Best interests, not perfect solutions: Residence under a deprivation of liberty

What does “best interests” mean when no option seems ideal? In terms of a placement for a disabled patient, it should mean “best available”, not “best imaginable”. It can be difficult, however, for Court of Protection judges to draw the line between “not good” and “not good enough”.

The lesson to take away from North Yorkshire County Council & Anor v MAG, is that a placement would have to be seriously inappropriate for it to be unlawful. Whether it is lawful, but not in the patient’s best interests, is another matter.

The issues

MAG’s placement was certainly less than ideal: the corridors in his flat were too narrow to accommodate his wheelchair, forcing him to get from one room to another on his bottom and using his hands and knees. The local authority sought authorisation for MAG to be deprived of his liberty in this flat while they sought out more appropriate accommodation.

The decision

The judge at first instance, having visited MAG, decided this flat was so inappropriate that she would refuse to authorise a DOL to put pressure on the local authority to find something better. She was not satisfied that the council had taken the steps necessary since at least 2011.

By the time of the appeal, appropriate accommodation had been found and the outstanding issue was whether the time MAG spent in the flat was an unlawful deprivation of liberty. The appeal judge, Cobb J, ruled that the DOL was not unlawful.

He asked:

  • Whether it was in MAG’s best interests to live at the property. 
  • Whether the accommodation was so unsuitable that it breached his rights under the European Convention of Human Rights (ECHR).

The fact that the judge at first instance had already authorised a DOL in this case for more than three and half years did not escape Cobb J’s attention either!

The test for whether a setting was so seriously inappropriate that it was a breach of Article 5 ECHR is a high bar to meet. It was not met in this case, not while there were some positive factors to the placement. The judge said that a DOL in someone’s own home, under a care plan, delivered by qualified care providers was most unlikely to breach Article 5 rights.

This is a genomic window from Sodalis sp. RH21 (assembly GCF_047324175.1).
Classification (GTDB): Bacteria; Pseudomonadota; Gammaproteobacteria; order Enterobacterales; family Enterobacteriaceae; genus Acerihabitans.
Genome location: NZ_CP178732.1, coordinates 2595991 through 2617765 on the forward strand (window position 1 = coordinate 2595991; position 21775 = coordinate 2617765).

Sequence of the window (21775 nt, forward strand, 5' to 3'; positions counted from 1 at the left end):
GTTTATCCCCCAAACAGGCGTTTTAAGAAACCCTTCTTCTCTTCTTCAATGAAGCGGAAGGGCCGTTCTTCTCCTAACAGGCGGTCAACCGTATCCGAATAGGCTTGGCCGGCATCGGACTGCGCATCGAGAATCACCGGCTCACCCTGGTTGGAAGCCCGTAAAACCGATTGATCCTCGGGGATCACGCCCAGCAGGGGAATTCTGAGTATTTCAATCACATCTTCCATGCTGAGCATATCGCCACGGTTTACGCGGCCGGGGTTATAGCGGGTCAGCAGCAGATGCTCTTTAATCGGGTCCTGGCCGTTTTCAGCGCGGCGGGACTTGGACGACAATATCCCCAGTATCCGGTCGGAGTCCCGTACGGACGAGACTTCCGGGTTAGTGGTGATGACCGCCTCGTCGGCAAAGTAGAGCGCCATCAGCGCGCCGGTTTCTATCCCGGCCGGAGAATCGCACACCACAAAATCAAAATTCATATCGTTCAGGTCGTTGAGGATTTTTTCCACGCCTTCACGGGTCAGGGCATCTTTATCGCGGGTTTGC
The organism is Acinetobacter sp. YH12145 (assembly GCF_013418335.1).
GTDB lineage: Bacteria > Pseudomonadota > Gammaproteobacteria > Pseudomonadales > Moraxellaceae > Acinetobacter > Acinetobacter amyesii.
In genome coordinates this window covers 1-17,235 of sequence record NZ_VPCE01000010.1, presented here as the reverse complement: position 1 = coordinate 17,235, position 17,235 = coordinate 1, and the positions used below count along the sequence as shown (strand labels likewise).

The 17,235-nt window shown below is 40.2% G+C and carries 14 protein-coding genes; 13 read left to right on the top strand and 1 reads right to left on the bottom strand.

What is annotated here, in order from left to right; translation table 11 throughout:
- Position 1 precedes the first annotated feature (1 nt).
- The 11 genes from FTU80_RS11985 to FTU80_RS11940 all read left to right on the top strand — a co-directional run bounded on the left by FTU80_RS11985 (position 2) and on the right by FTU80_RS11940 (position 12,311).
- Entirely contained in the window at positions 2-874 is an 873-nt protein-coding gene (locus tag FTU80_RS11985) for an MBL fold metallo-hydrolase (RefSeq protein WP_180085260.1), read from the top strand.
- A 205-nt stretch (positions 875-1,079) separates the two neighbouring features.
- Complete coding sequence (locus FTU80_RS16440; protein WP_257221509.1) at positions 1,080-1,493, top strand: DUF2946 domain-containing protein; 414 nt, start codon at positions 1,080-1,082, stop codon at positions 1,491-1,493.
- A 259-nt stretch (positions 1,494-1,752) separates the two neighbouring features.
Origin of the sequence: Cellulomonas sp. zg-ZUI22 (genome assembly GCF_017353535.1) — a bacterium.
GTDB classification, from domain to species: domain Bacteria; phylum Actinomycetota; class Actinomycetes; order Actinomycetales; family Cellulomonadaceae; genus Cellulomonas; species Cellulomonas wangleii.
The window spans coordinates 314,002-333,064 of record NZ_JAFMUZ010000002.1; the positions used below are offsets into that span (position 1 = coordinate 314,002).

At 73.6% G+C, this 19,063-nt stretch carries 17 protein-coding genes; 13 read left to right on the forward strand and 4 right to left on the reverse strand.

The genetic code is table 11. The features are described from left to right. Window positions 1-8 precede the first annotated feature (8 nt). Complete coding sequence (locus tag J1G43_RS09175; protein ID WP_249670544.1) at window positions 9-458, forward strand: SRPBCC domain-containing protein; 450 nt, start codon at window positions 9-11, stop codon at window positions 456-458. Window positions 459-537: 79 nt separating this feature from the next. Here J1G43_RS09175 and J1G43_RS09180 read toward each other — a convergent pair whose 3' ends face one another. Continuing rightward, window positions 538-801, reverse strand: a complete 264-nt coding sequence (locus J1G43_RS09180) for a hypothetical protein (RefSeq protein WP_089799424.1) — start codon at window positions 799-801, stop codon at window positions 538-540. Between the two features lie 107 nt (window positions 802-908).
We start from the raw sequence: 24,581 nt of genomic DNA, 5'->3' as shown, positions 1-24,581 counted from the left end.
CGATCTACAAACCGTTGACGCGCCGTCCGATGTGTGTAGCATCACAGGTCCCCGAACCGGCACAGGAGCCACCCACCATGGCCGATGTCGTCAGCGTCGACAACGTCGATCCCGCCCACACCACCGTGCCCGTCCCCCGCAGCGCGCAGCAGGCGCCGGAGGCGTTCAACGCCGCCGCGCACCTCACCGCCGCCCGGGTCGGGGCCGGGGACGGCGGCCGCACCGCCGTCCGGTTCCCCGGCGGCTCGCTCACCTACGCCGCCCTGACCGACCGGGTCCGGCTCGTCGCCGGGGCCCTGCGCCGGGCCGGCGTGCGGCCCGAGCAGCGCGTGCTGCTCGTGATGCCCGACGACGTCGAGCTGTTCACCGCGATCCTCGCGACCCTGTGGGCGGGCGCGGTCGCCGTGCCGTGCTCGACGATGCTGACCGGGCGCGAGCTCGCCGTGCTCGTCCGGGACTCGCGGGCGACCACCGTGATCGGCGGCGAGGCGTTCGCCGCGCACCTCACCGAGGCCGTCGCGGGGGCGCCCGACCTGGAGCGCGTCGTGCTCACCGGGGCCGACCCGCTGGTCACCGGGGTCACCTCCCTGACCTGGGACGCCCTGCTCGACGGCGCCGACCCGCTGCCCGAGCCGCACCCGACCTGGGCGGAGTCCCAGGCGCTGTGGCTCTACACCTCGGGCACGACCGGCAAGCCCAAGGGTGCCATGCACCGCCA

Furthermore, it was not appropriate for the judge to refuse authorisation in order to put pressure on the local authority. The judge noted that the role of the Court of Protection is to make decisions on a person’s behalf and that it has no more power, just because it is acting on behalf of an adult who lacks capacity to obtain resources or facilities from a third party, whether an individual or a public authority, than the adult if he had capacity would be able to obtain for himself. It was clearly stated that the Court of Protection is confined to the available options as did the court in Re MN.

What to take away

It is worth noting that the controversy in this case might have been avoided had there not been some dispute as to the “timeliness and vigour” with which the local authority had been looking for alternative accommodation. This did not, ultimately, make the placement unlawful, but it serves as a reminder to care providers that accommodation which is “good enough for now” cannot be relied upon for too long, especially under the gaze of the Court of Protection. The court specifically stated that the proceedings had been going on far too long and that they could have been concluded within a fraction of the time and at a fraction of the current estimated combined costs of more than £230,000.

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